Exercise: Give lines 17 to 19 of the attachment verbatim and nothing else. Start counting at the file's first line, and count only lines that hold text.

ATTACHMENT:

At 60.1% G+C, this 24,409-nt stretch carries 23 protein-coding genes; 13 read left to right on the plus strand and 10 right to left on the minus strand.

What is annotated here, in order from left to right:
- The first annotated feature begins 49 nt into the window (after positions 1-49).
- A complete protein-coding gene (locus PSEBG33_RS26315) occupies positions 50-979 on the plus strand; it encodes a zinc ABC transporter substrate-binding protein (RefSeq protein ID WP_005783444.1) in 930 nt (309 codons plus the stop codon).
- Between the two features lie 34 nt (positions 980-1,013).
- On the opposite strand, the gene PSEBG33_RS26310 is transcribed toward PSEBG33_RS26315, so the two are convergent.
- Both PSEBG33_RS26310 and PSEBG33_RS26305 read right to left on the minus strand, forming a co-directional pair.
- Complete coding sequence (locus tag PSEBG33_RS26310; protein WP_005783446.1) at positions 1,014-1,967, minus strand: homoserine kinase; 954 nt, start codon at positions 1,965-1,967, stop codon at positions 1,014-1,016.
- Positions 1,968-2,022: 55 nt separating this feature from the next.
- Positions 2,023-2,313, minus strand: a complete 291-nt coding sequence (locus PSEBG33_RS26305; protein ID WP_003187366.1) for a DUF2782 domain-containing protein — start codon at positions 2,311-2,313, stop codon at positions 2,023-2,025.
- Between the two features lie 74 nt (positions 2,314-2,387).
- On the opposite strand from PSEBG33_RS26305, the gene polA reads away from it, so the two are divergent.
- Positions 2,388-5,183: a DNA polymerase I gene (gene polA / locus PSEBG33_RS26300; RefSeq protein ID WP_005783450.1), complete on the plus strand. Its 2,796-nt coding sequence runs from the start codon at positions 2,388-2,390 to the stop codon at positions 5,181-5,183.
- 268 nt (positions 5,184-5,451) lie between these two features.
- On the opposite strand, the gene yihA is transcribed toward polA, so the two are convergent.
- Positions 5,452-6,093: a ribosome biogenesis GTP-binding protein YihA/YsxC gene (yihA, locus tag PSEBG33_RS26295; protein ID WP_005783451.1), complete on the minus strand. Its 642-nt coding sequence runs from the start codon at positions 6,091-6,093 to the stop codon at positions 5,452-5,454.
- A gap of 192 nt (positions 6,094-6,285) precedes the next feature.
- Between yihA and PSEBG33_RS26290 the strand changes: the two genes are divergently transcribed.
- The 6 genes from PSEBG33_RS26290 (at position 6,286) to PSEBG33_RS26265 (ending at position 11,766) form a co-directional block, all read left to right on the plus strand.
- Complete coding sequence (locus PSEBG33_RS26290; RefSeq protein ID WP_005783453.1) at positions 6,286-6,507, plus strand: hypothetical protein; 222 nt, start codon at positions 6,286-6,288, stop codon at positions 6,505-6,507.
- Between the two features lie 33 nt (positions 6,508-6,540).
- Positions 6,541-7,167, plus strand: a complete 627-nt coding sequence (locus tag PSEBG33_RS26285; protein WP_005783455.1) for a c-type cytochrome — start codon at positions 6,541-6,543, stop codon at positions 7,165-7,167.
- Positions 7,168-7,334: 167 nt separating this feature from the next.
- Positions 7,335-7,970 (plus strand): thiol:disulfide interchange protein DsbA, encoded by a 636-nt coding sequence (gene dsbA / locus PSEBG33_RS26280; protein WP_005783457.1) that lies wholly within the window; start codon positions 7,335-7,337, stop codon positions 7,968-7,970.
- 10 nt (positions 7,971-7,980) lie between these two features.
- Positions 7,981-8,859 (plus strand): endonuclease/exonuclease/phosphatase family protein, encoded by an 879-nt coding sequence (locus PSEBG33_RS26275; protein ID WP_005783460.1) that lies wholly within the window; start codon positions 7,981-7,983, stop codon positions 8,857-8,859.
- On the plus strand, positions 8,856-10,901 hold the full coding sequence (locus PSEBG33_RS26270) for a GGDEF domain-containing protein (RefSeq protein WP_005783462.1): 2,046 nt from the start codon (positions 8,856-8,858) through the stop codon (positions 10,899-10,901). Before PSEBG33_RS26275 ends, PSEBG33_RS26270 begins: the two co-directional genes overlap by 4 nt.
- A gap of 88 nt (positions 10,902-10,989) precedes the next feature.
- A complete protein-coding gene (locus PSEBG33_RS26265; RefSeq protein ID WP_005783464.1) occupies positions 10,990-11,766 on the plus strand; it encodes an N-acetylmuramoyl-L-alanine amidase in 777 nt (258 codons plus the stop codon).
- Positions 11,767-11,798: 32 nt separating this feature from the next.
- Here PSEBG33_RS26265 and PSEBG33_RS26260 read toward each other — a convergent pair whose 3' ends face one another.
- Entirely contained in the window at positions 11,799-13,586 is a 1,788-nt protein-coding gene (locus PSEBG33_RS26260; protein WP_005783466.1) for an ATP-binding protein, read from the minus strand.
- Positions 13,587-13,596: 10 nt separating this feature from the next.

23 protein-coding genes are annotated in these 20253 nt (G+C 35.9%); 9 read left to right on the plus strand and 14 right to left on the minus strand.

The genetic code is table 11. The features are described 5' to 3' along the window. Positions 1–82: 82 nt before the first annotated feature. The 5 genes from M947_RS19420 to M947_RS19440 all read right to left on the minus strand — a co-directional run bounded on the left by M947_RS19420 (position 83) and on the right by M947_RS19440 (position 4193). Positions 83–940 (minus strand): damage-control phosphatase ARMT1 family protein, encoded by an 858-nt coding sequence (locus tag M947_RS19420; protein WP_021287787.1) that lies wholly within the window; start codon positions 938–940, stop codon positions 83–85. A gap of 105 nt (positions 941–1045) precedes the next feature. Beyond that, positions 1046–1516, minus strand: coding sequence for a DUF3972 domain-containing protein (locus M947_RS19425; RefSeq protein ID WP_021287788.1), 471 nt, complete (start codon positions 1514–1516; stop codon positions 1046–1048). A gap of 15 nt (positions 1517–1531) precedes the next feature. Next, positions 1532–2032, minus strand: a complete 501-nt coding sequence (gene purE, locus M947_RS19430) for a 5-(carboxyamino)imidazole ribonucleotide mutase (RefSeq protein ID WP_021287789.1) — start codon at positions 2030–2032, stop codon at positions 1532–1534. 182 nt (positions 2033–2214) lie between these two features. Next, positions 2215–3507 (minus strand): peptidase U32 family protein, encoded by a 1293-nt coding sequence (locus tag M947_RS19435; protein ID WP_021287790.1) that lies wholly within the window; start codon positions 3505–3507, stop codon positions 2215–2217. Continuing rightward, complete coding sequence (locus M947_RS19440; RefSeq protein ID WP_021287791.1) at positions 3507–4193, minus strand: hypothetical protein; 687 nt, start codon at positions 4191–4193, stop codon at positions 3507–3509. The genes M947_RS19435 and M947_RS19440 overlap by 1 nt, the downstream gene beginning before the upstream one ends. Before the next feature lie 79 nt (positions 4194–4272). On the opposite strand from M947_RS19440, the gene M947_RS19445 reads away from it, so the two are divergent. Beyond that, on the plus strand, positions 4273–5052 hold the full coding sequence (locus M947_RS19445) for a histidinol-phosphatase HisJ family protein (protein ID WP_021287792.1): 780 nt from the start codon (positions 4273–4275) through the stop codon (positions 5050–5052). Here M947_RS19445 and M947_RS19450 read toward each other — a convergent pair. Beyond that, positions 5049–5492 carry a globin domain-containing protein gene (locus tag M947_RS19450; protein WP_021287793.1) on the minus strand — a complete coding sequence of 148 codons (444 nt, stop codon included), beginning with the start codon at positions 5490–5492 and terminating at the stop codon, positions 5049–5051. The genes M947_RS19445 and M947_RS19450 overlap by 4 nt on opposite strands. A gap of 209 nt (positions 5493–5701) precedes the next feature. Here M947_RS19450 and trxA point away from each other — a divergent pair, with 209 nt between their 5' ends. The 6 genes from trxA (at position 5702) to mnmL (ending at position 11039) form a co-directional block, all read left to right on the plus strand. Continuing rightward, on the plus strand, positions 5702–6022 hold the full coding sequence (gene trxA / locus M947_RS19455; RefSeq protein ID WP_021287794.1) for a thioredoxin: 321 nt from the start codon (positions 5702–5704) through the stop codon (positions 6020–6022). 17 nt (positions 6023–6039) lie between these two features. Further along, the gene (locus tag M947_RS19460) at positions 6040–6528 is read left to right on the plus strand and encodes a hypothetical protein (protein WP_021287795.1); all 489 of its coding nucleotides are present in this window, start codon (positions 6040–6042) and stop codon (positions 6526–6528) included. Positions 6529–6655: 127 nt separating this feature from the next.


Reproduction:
- A gap of 192 nt (positions 6,094-6,285) precedes the next feature.
- Between yihA and PSEBG33_RS26290 the strand changes: the two genes are divergently transcribed.
- The 6 genes from PSEBG33_RS26290 (at position 6,286) to PSEBG33_RS26265 (ending at position 11,766) form a co-directional block, all read left to right on the plus strand.